The new government is doubling down on its commitments to tackle climate change, including continuing to implement the Liberals' climate change strategy — Our Clean Future — and the ambitious promise of reducing greenhouse gas emissions by 45 per cent.
The speech laid out how the government will permanently protect McIntyre Creek, and complete Yukon's wetland strategy in the coming year.
The government said with the implementation of the Putting People First report underway, Yukon is on track to become a healthcare leader in Canada.
The speech reiterated the Liberal campaign pledge of a new secure medical unit at Whitehorse General Hospital, along with more funding for the new universal early childhood education program.
It will also work to provide dental benefits to uninsured Yukoners, a promise that was a staple of the NDP's campaign.
The government said it will address the urgent need for increased access to stable and affordable housing across the territory.
It said it will build on the success of opening the first Housing First residence in the North, which provides safe and secure housing in Whitehorse, by opening up a new project in Watson Lake.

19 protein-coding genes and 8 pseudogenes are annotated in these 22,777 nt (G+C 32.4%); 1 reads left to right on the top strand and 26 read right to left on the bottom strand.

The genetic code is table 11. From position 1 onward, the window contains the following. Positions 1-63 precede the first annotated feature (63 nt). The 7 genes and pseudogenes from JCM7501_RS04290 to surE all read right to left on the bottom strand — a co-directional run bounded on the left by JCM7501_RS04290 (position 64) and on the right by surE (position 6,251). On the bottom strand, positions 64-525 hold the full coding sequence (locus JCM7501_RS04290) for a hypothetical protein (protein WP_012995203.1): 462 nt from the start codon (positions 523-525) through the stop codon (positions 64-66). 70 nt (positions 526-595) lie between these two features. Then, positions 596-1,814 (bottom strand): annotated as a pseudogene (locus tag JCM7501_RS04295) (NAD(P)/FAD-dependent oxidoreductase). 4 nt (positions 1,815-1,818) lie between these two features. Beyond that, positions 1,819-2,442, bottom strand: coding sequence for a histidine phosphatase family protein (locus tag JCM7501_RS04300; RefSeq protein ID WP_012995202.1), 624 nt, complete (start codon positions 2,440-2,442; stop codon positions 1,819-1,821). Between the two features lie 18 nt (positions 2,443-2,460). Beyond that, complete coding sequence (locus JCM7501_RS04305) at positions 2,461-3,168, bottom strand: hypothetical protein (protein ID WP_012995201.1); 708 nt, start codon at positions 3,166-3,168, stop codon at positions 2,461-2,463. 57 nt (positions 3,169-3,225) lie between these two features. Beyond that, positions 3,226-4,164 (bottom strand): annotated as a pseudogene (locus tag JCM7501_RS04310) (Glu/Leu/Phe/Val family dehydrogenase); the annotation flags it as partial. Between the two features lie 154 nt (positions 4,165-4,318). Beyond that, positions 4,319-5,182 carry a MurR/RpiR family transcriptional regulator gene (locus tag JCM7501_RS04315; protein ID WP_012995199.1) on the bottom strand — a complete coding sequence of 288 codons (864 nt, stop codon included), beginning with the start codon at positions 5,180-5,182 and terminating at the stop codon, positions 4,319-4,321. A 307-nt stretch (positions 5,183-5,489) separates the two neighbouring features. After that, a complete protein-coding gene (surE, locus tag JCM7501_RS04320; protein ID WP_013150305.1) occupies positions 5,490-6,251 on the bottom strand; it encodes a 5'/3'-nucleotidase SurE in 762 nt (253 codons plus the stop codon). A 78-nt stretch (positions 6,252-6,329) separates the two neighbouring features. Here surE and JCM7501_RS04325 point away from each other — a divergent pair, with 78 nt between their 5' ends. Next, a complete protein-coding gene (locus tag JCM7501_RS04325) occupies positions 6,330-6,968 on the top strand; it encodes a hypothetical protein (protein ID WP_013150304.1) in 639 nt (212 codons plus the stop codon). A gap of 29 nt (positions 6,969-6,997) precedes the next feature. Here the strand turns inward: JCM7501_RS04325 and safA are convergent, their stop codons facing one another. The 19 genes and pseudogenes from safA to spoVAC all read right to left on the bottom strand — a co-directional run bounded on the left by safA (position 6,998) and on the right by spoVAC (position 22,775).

The government also said the 5th and Rogers land parcel will be developed for affordable units, and will release 1,000 new lots across Yukon "in coming years."
'Nation's eyes on Yukon'
Mayo-Tatchun MLA Jeremy Harper, the party's one new face this time around, was elected as the 26th speaker of the assembly, with support from the official opposition and third party.
Harper, who is a member of Selkirk First Nation and worked in recreation with the First Nation for over two decades, said the role is an honour and privilege.
"It is the speaker's duty to be impartial and to treat all members equally, without favour. This high standard must be met in order to maintain the confidence and respect of the [Legislative] Assembly."
"I commit today to carry on this tradition," he said.
The speech concluded by saying that Yukoners must move forward together on the path to recovery.
"The nation's eyes are on the Yukon as we forge our next steps," Bernard said.
Written by Danielle d'Entremont with files from Julien Gignac